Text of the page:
This Is AuburnElectronic Theses and Dissertations

All You Need is Tensor Decomposition: A Better Understanding of Sparse Tensors




Hui, Bo

Type of Degree

PhD Dissertation


Computer Science and Software Engineering

Restriction Status


Restriction Type

Auburn University Users

Date Available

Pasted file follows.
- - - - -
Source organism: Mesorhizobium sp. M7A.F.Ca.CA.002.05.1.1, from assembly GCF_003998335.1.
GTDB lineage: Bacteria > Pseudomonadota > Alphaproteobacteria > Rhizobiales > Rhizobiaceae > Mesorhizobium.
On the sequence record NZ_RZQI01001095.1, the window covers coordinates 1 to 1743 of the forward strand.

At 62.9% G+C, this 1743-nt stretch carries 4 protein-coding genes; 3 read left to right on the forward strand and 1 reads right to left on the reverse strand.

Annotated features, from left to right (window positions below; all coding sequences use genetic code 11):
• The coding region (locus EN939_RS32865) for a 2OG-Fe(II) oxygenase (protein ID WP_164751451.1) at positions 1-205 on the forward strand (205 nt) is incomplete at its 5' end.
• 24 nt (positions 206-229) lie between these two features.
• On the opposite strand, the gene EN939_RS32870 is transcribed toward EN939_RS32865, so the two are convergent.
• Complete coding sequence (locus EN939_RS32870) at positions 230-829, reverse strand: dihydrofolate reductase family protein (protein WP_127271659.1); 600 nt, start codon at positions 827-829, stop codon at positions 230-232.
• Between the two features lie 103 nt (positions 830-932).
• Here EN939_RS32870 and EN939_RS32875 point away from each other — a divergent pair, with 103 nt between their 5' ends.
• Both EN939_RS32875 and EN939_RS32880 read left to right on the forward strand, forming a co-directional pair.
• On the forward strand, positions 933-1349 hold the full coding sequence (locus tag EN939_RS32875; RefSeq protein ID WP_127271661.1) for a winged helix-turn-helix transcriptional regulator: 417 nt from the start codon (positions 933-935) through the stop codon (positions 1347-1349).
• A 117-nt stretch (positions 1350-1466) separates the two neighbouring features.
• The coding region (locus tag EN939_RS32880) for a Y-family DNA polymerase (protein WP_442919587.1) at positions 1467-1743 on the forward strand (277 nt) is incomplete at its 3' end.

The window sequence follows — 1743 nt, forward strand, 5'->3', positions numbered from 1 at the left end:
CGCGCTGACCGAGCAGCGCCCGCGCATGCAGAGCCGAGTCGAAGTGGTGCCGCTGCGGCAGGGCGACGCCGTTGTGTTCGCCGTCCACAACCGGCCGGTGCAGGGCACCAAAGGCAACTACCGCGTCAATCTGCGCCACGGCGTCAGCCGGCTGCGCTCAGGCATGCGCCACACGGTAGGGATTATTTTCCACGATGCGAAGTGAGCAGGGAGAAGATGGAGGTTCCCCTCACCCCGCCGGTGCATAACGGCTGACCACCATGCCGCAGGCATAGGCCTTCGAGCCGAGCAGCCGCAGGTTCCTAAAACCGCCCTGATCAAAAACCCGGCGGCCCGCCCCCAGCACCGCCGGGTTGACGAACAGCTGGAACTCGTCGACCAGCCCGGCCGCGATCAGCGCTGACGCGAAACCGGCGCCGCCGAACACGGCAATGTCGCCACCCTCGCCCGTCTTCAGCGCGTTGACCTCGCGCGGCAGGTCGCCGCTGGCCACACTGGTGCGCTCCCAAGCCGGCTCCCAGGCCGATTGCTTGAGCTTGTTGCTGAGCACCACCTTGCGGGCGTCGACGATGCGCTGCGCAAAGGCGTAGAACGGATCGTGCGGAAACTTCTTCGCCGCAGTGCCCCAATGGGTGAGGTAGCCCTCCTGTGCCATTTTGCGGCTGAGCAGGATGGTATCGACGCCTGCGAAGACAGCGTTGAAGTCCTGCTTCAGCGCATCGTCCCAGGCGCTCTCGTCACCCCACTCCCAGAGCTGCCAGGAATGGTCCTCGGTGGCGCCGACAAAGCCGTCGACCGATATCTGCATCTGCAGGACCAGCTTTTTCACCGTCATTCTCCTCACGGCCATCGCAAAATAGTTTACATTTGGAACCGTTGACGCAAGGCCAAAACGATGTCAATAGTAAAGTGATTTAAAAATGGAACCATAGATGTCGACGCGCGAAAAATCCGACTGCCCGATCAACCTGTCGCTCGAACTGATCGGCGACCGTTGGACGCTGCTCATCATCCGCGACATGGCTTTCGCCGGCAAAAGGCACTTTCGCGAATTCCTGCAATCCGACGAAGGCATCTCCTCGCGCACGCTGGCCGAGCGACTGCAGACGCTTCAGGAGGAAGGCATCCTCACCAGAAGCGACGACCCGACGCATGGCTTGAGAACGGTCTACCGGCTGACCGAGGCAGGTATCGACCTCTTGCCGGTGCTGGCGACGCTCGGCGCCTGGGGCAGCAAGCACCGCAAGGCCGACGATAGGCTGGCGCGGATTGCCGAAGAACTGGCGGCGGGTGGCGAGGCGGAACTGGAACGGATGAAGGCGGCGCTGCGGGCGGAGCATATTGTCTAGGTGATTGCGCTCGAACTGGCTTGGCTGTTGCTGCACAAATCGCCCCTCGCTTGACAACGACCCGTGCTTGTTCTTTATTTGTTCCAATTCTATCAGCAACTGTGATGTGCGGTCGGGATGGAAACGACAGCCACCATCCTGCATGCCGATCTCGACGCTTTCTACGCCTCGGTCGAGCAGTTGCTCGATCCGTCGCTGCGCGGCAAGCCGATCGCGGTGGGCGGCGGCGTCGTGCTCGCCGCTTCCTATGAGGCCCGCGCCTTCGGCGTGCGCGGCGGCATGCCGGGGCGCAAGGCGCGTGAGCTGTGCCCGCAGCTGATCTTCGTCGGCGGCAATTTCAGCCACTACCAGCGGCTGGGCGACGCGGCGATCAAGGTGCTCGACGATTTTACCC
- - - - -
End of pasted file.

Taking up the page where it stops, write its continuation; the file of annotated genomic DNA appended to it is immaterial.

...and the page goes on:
Tensor is widely employed in data sciences to represent multi-dimensional information. Due to the low-rank nature of many tensors in the real world, predicting the unobserved entries of a partially observed tensor has gained much interest in many applications such as knowledge base completion and recommendation. Tensor decomposition is a widely-used method to solve these problems. However, existing works decompose the tensor into Euclidean vectors and assume a multilinearity relationship between tensor entries. In real applications, the input tensors tend to exhibit complex factor interactions. We propose to model these complex interactions for a better understanding of the sparse tensors. We first study if the side information can be used to improve the performance of tensor decomposition. Specifically, we design a neural tensor model to estimate the values in a user-item-time tensor. A regularization loss head based on a novel social Hausdorff distance function is designed to optimize the reconstructed tensor. Despite the success of neural tensor models which is defined in Euclidean space, recent works shows that hyperbolic space is roomier than Euclidean space. To leverage the power of hyperbolic vector, we propose to decompose tensor in hyperbolic space instead of Euclidean space. Considering that the most popular optimization tools such as SGD (Stochastic Gradient Descent) have not been generalized in hyperbolic space, we have designed an adaptive optimization algorithm according to the distinctive property of hyperbolic manifold. In addition, we raise a new question: can we model the interaction between latent factors with neural ODEs (Ordinary Differential Equations)? Studying this research problem is particularly interesting since we can parameterize the derivative of the latent factors using a neural network. We design a neural ODEs tensor model to optimize the decomposed factors. Concretely, we aggregate the decomposed factors and feed it into a Neural ODEs model to reconstruct the input tensor. An ODE solver is introduced to minimize the difference between the original tensor and reconstructed tensor. We experiment with multiple real world datasets spanning diverse domains to demonstrate the effectiveness of the proposed methods.